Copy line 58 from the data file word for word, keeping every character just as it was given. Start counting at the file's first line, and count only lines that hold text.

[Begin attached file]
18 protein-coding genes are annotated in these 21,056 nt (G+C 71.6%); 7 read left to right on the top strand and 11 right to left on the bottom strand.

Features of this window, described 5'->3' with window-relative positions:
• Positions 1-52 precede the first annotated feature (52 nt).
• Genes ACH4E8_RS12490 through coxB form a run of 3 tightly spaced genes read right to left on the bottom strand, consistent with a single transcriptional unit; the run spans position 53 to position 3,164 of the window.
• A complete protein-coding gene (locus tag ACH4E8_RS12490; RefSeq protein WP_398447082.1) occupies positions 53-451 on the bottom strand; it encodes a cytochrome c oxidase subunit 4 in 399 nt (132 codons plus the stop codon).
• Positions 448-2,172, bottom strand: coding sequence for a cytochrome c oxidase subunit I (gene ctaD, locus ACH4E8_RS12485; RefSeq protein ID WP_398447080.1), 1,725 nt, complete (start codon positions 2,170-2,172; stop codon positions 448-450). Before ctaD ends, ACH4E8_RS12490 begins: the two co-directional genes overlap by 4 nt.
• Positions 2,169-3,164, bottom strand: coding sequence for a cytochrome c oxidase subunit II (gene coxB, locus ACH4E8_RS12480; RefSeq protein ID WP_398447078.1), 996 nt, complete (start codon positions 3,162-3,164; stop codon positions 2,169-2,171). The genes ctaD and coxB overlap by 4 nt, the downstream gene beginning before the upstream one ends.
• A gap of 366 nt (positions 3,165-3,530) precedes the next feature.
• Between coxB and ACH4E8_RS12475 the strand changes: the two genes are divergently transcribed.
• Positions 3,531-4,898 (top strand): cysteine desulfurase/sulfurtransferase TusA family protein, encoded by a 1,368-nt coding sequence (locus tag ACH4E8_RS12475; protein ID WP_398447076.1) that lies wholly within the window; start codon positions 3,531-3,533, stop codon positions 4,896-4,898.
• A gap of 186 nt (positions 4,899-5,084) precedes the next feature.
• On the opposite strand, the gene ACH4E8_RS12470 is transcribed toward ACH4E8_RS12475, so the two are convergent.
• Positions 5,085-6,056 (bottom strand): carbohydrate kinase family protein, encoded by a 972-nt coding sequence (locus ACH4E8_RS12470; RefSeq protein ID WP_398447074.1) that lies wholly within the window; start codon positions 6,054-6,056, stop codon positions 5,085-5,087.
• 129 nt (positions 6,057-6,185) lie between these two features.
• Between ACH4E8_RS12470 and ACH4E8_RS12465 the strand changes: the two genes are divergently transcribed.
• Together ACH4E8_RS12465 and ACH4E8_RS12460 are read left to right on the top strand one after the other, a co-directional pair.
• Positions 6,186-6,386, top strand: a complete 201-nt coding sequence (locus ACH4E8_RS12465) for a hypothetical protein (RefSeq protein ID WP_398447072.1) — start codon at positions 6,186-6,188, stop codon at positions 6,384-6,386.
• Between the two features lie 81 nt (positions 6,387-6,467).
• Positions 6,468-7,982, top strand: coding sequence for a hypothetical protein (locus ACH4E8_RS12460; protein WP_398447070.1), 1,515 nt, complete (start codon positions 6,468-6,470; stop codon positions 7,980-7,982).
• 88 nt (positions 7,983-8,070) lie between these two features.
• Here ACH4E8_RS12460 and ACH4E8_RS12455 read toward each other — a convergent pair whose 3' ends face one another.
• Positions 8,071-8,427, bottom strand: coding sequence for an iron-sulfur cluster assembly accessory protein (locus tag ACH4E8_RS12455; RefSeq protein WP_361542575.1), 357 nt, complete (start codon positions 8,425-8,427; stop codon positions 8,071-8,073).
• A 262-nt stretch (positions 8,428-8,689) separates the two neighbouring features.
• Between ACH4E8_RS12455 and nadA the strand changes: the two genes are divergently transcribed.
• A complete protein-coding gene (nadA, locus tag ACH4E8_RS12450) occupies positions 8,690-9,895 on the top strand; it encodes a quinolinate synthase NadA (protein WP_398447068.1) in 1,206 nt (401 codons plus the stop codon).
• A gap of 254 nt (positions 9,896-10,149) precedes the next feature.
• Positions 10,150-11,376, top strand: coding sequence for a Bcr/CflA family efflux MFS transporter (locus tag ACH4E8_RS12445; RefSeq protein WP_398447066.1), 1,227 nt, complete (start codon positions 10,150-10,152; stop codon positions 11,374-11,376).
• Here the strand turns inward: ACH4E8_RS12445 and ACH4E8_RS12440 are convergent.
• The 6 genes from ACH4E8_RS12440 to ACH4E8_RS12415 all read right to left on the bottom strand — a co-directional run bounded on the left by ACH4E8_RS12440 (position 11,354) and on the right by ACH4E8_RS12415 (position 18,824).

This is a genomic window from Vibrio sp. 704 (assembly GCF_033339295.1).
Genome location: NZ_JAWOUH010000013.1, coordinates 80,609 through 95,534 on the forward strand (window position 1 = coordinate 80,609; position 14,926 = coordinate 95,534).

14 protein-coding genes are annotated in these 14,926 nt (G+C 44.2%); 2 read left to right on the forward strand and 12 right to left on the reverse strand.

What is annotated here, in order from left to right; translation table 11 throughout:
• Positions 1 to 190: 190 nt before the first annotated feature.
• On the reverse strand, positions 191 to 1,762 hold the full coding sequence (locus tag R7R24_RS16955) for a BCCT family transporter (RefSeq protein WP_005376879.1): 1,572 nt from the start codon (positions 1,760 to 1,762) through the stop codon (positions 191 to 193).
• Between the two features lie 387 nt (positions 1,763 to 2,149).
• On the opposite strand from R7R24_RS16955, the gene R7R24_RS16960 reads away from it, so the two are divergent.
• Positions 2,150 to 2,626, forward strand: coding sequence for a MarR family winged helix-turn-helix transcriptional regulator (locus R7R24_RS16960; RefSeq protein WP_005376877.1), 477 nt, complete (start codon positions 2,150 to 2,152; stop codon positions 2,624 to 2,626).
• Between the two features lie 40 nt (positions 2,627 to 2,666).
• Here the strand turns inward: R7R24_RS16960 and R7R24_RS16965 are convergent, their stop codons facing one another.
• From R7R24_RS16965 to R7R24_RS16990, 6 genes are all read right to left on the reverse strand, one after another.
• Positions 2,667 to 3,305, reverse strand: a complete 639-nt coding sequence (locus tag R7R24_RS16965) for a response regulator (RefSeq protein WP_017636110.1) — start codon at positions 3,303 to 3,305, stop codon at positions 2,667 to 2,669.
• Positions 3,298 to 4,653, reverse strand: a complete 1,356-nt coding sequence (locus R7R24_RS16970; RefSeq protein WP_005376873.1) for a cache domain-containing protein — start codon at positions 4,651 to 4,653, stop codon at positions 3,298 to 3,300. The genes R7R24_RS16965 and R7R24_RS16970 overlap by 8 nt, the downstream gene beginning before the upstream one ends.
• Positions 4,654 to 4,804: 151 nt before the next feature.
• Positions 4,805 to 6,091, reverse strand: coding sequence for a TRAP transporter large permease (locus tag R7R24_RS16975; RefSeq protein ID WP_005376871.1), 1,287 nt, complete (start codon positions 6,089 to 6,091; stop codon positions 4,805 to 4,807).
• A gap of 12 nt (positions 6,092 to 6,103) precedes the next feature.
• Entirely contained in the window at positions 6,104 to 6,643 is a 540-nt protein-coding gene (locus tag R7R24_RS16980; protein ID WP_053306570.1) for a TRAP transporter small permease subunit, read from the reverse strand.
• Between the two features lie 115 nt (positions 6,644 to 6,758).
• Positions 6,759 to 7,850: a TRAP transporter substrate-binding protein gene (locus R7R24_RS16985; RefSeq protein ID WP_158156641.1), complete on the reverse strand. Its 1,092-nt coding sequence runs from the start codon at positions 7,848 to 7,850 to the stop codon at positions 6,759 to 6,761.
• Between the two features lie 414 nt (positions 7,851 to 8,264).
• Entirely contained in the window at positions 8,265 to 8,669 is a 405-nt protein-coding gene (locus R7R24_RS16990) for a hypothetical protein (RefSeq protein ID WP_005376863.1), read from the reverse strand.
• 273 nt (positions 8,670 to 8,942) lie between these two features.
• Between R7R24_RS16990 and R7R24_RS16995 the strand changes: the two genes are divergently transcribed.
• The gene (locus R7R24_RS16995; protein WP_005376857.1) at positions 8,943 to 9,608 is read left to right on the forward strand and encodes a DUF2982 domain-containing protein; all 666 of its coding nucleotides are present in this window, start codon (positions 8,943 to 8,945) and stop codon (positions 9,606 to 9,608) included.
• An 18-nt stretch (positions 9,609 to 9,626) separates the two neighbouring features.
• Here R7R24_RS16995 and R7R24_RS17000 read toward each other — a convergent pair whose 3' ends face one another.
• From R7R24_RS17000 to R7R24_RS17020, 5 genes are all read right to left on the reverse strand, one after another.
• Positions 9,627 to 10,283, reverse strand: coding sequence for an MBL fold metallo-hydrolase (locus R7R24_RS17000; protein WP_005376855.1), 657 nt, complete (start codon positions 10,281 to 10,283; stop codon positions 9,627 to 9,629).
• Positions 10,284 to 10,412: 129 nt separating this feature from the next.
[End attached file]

• Positions 9,627 to 10,283, reverse strand: coding sequence for an MBL fold metallo-hydrolase (locus R7R24_RS17000; protein WP_005376855.1), 657 nt, complete (start codon positions 10,281 to 10,283; stop codon positions 9,627 to 9,629).